Thursday, February 14, 2008

Thursday of the First Week of Lent


GOSPEL. ST. MATT, xv, 21-28.

(The Prayer and the Faith of the Woman of Canaan. Jesus before the Judgment Seat of Men.)

At that time; Jesus went from thence, and retired into the coasts of Tyre and Sidon. And behold a woman of Canaan, who came out of those coasts, crying out, said to Him: Have mercy on me, O Lord, Thou Son of David; My daughter is grievously tormented by a devil. Who answered her not a word. And His disciples came and be sought Him, saying: Send her away, for she cries after us. And He answering, said: I was not sent but to the sheep that are lost of the house of Israel. But she came and adored Him, saying, Lord, help me. Who answering, said: It is not good to take the bread of the children, and to cast it to the dogs. But she said: Yea, Lord, for the whelps also eat of the crumbs that fall from the table of their master. Then Jesus answering, said to her: O woman, great is thy faith: be it done to thee as thou wilt; and her daughter was cured from that hour.

With what reverence, with what love and confidence, O Christian soul, does the woman of Canaan beg our divine Savior for the cure of her daughter! With what faith and with what constancy does she persevere! And you cease to pray if God does not hear you immediately. Sometimes He wishes only to test and increase your fidelity. He often tarries so that you will prize more highly the favors that you are requesting.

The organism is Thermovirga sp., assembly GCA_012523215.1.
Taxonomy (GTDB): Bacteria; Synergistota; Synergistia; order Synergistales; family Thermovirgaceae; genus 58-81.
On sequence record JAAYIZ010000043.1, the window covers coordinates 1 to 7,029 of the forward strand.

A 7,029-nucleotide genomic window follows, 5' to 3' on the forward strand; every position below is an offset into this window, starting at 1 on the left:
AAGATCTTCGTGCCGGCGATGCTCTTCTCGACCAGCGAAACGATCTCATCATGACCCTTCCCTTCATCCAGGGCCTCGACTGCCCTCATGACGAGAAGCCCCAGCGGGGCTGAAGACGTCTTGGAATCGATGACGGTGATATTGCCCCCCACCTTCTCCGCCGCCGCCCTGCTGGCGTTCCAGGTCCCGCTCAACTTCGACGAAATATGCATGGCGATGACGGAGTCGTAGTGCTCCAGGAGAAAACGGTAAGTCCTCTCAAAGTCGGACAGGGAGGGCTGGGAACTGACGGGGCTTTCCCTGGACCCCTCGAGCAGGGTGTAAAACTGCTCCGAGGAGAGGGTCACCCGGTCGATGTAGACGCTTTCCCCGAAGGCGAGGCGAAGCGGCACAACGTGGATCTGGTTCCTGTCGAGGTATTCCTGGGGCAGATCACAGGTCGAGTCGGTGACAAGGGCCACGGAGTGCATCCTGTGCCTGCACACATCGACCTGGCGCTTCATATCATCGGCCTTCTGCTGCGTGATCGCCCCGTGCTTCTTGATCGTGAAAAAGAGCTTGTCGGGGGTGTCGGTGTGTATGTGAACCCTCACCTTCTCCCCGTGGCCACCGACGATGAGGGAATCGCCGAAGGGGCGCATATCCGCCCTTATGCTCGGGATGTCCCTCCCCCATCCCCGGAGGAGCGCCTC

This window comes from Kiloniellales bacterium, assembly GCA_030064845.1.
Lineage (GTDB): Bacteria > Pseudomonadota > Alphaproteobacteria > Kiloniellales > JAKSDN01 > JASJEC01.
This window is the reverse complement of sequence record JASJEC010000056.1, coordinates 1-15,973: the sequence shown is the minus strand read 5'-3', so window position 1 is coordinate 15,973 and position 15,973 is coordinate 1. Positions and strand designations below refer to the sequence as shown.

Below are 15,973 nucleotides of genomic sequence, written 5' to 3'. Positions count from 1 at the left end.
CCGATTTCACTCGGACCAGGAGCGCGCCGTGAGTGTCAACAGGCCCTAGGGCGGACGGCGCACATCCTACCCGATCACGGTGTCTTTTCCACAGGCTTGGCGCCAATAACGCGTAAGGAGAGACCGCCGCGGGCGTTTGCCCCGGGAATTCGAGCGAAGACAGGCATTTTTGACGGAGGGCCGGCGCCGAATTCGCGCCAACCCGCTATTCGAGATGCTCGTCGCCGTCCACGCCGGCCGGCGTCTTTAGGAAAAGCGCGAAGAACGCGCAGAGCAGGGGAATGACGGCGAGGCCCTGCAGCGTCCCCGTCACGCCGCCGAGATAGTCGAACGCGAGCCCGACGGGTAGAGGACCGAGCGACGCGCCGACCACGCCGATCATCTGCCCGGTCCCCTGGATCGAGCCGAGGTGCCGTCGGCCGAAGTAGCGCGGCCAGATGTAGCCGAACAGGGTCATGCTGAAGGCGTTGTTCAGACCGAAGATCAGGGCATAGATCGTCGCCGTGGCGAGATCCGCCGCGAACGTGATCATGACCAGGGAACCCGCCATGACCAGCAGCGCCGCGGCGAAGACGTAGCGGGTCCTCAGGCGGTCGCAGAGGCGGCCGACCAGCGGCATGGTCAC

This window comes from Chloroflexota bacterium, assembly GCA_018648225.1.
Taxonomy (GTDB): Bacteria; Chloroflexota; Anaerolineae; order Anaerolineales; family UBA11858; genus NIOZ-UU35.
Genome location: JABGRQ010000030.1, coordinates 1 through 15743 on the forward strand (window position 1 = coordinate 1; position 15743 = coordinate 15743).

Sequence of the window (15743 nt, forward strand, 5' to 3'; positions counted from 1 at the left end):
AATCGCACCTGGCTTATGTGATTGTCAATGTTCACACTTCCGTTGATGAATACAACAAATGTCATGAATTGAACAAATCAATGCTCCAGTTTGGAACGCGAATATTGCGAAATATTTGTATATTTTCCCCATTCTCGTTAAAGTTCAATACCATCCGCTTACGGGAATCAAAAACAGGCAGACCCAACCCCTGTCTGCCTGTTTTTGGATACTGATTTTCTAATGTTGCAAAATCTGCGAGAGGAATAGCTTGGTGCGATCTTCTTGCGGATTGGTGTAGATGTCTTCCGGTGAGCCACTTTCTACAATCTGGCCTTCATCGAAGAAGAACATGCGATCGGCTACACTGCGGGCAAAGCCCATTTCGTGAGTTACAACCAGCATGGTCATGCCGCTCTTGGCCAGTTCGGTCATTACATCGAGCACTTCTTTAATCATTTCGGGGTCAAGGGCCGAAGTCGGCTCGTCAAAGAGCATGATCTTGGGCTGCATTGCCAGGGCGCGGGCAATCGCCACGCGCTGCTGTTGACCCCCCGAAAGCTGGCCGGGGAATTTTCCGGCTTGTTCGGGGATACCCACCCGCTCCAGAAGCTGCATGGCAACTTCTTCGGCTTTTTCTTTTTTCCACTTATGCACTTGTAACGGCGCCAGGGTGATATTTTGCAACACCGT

Reflect on the long series of humiliations and sufferings which your Savior underwent out of love for you in His bitter passion, from Mt. Olivet to Golgotha! He could have diminished them, and shortened the time of His suffering. Contemplate Him before the miserable judgment-seat of men. Before Annas and his twenty-eight counselors, Jesus stands silent and with eyes cast down; only before the high-priest does He assert His dignity, and in consequence thereof He receives a shameful blow on the cheek. How he could have dashed to pieces the whole troop with one glance of His divine countenance! But with divine patience and meekness He listens to their wicked verdict : "He is guilty of death."


Look, O Lord, upon the devotion of Thy people, that mortifying their bodies by fasting, their minds may be refreshed by good works.

Pardon, O God, through the patience and longsuffering of Thy divine Son, all the imperfections in our prayers since our childhood, and grant us the spirit of prayer, that we may always perform our devotions with attention, reverence, confidence and perseverance, and that we may always desire to be heard by Thee, through Jesus Christ, our Lord, Amen.

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